• Financial Times - Busting the myths of investment: Do equities outperform bonds?

    As an equity fund manager, questioning the investment myth that equities outperform bonds is the equivalent of coprolalia, an occasional characteristic of Tourette’s syndrome in which the sufferer involuntarily utters socially inappropriate remarks.
  • Financial Times - Busting the myths of investment: who needs income?

    There seems to be something so alluring about dividend income that it often seems to lead investors to abandon common sense or be encouraged to do so by the investment industry. For example, how many times have you heard it said that the majority of returns from investment in equities comes from reinvestment of the dividends?
  • Financial Times - Busting the myths of investment

    Adding small-caps to a global equity portfolio adds value without heightening the risk. If you are an investor you may have encountered these two adages. First, that in order to earn a higher return you must take greater risk. Second, asset allocation is the most important contributor to performance.
  • Financial Times – ESG? SRI? Is your green portfolio really green?

    You decide to buy a car. You tell the dealer you want to be environmentally responsible and trust him to supply something appropriate. You had an electric car in mind but he supplies a hybrid. Not too bad, but when it arrives you find that the internal-combustion part of the power plant is a diesel supplied by a German maker caught lying about emissions.
  • Financial Times – AstraZeneca is beginning to look like Tesco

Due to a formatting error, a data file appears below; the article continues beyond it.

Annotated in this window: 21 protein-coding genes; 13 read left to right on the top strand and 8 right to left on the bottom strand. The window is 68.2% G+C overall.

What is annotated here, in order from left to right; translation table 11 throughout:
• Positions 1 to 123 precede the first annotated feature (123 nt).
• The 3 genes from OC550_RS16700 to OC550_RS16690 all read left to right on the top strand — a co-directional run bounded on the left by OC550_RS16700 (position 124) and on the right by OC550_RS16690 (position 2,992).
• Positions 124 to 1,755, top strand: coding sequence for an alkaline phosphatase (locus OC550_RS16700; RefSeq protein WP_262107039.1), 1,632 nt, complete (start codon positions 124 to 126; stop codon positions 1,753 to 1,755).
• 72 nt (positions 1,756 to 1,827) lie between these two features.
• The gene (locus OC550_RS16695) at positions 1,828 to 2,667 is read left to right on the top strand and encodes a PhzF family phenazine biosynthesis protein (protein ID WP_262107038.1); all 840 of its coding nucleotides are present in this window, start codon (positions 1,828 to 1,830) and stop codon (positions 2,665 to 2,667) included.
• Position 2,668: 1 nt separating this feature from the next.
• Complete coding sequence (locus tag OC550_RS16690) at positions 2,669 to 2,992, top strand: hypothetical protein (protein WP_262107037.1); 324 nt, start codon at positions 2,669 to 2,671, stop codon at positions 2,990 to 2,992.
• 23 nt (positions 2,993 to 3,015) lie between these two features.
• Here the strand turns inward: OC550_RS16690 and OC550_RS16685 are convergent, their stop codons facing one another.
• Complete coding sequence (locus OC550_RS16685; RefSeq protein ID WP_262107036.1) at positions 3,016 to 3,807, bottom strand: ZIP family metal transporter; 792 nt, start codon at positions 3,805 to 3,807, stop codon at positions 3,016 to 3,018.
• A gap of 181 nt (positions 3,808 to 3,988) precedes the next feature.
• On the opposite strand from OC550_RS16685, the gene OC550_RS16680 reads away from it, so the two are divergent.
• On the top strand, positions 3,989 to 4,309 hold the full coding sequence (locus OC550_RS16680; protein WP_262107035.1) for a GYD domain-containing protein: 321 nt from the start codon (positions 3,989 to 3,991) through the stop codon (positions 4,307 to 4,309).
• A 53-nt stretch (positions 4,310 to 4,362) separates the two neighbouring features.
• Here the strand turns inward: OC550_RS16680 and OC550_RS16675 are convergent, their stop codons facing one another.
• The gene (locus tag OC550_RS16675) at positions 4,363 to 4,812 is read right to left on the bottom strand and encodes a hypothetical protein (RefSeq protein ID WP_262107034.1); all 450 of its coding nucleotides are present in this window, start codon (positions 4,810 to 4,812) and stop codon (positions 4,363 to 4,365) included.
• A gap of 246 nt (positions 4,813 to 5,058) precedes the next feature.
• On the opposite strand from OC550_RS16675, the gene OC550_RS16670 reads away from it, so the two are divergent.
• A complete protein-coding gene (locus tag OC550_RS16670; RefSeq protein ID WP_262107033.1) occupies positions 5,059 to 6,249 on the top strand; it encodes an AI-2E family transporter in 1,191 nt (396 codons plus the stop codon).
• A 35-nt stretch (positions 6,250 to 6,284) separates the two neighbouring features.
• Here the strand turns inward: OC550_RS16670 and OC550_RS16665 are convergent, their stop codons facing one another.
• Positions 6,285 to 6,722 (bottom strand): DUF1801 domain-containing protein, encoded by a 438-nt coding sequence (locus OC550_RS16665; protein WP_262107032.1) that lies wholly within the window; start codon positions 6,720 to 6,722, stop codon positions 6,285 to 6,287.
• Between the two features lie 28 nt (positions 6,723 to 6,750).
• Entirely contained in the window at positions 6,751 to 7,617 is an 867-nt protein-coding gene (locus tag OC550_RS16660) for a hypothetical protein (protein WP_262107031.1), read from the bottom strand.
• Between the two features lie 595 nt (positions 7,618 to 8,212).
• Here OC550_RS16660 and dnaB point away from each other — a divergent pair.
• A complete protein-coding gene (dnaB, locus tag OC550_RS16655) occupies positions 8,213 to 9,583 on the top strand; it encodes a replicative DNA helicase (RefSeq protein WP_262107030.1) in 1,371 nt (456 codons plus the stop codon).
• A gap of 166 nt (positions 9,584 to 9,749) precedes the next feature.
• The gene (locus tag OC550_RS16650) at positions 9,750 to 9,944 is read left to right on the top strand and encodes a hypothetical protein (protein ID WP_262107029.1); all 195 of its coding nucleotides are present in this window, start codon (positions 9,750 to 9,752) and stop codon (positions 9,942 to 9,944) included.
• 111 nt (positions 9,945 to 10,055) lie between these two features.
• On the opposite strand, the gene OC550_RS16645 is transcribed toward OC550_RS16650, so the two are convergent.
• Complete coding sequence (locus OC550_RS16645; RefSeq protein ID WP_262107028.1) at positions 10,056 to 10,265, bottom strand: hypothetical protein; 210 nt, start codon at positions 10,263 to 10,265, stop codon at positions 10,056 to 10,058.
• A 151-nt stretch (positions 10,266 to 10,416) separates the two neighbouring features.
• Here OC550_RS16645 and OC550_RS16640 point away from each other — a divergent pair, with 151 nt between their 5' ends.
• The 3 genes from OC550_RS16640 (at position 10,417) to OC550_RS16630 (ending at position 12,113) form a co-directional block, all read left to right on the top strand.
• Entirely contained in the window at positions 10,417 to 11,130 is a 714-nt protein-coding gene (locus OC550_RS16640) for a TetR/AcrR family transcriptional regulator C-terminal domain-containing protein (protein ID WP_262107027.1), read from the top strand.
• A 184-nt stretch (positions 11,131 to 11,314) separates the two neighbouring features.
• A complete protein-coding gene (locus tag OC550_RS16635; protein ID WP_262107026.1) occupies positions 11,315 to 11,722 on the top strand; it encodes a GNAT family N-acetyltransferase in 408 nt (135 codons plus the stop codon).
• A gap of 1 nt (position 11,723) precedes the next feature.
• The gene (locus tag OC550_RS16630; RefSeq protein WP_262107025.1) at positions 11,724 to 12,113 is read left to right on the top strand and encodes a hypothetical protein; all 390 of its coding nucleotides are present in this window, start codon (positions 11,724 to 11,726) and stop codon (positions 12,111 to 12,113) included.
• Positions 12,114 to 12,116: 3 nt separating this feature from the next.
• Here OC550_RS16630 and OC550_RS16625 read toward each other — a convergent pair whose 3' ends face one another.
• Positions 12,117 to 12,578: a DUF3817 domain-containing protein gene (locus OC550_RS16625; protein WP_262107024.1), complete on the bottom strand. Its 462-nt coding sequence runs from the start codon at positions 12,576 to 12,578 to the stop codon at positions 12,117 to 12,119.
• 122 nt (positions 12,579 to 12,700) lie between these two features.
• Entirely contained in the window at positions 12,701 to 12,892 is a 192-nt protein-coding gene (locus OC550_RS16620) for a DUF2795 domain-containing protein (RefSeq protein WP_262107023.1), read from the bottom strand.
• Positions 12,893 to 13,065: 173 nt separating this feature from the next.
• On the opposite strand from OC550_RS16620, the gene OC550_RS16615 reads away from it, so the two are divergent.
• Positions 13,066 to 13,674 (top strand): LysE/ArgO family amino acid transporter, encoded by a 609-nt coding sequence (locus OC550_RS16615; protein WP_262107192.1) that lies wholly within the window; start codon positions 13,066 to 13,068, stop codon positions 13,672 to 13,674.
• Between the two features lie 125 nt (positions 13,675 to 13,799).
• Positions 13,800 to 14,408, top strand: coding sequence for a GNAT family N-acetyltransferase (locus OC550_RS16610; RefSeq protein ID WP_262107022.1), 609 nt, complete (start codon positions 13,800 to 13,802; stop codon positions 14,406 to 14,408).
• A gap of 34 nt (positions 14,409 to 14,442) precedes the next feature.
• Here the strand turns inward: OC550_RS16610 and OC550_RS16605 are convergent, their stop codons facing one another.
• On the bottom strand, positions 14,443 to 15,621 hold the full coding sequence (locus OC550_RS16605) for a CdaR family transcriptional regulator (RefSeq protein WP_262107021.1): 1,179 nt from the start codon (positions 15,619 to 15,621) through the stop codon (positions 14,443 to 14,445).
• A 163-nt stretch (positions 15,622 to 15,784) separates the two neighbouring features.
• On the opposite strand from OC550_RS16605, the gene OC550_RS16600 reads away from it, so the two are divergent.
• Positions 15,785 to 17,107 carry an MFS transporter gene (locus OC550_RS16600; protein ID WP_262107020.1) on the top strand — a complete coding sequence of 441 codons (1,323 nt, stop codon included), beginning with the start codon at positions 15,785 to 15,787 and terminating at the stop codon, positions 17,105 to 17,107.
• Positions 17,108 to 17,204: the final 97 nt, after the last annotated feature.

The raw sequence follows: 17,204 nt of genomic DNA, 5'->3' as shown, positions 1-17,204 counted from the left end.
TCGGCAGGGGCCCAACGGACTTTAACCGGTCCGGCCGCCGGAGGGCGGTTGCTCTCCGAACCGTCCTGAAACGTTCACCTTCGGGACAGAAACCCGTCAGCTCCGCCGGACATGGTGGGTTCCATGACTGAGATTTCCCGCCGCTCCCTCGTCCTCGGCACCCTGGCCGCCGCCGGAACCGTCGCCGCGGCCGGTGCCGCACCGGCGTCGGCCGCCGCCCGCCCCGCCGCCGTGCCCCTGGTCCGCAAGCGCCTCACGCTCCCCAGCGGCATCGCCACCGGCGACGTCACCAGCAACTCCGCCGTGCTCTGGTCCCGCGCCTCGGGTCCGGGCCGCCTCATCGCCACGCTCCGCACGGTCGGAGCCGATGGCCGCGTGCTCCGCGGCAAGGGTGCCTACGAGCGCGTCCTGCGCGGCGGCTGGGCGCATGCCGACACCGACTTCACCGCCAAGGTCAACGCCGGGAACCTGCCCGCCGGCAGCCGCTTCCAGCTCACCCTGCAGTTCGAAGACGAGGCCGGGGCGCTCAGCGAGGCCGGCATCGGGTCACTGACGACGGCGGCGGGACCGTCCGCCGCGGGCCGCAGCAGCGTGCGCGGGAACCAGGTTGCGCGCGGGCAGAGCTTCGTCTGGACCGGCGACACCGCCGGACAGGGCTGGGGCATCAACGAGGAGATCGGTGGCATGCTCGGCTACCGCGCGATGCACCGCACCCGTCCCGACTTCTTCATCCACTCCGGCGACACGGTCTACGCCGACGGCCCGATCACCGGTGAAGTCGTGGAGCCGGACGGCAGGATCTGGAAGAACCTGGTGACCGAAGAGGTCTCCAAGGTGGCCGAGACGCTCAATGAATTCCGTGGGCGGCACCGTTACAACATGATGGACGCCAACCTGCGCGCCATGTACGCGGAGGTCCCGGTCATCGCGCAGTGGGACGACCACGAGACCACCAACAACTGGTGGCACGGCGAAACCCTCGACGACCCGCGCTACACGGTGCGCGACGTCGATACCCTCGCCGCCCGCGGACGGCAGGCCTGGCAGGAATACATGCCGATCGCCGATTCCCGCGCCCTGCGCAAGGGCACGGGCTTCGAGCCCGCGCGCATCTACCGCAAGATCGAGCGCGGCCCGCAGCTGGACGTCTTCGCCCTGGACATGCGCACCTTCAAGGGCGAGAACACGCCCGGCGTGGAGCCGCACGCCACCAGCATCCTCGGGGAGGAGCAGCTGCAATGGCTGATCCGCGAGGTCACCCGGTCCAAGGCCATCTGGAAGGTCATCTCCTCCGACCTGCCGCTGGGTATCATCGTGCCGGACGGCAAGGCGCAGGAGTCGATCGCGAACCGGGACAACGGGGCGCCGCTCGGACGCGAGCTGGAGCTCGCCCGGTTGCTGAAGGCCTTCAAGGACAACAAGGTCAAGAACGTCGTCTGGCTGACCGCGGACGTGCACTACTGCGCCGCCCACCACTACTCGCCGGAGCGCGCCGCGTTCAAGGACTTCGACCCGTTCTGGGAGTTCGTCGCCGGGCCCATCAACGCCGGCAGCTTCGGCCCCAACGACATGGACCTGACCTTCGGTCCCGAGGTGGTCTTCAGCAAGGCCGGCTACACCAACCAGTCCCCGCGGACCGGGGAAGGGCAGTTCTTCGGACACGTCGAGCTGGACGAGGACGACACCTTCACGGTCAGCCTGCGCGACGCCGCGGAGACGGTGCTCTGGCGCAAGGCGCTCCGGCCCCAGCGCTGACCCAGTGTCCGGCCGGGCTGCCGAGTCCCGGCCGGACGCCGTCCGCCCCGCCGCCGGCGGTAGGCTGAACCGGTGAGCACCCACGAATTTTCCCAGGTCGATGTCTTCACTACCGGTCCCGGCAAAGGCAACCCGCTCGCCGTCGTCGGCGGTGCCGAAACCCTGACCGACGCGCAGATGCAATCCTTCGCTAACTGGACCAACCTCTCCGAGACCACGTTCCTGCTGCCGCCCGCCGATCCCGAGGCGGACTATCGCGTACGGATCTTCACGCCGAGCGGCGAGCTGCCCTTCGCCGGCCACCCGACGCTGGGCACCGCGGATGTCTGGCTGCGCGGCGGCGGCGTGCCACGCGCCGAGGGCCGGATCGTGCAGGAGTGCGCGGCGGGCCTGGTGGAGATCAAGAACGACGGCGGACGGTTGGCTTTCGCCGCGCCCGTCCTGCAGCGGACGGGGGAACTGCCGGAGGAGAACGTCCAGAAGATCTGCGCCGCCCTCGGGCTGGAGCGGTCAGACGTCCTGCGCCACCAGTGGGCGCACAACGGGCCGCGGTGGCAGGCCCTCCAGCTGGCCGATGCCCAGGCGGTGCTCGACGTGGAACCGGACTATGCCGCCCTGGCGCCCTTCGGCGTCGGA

It might be tempting to view last week’s fall in the AstraZeneca share price in isolation, related to the results of the “Mystic” lung cancer drug trial. However, I suspect that AstraZeneca’s problems go much deeper than a setback for a single drug.
  • Financial Times – The unique advantage of equity investment

    Investment in stocks and shares – equities – has a unique advantage over other asset classes which in my experience is rarely understood and almost never discussed. Equities can compound in value in a way that investments in other asset classes, such as bonds and real estate, cannot. The reason for this is quite simple: companies retain a portion of the profits they generate to reinvest in the business.
  • What did you invest in before the war, great grandpa?

    In this centenary year of what contemporaries called the Great War and we now call the first world war – because it became necessary to number them – what can we learn from the changes in the constituents of the stock market over the intervening century?
  • Big Blue investors may not have a winning hand

    In 2011, the legendary investor Warren Buffett caused a stir by announcing Berkshire Hathaway’s first major investment in a technology company, an area of the market he had always avoided, claiming that he didn’t understand it.
  • Investors are their own worst enemies

    Michael Johnson, the former American sprinter, once said: “The only one who can beat me is me.” I suspect that this statement simply demonstrates a lack of modesty, but it can have another, subtler meaning: that even if we are good at what we do, we are capable of producing a bad result because we allow our own emotions to defeat us. So often we are defeated not by our competition or the difficulty of the task but by our own psyche.
  • Just the facts when weighing investments

    In the 1950s, an early detective series on TV was Dragnet, starring the fictional Joe Friday. In the opening sequence to every show he would say: “My name is Friday. I’m a cop”. His other famous one-liner, usually delivered while trying to extract evidence from a hapless babbling witness, was: “Just the facts”.
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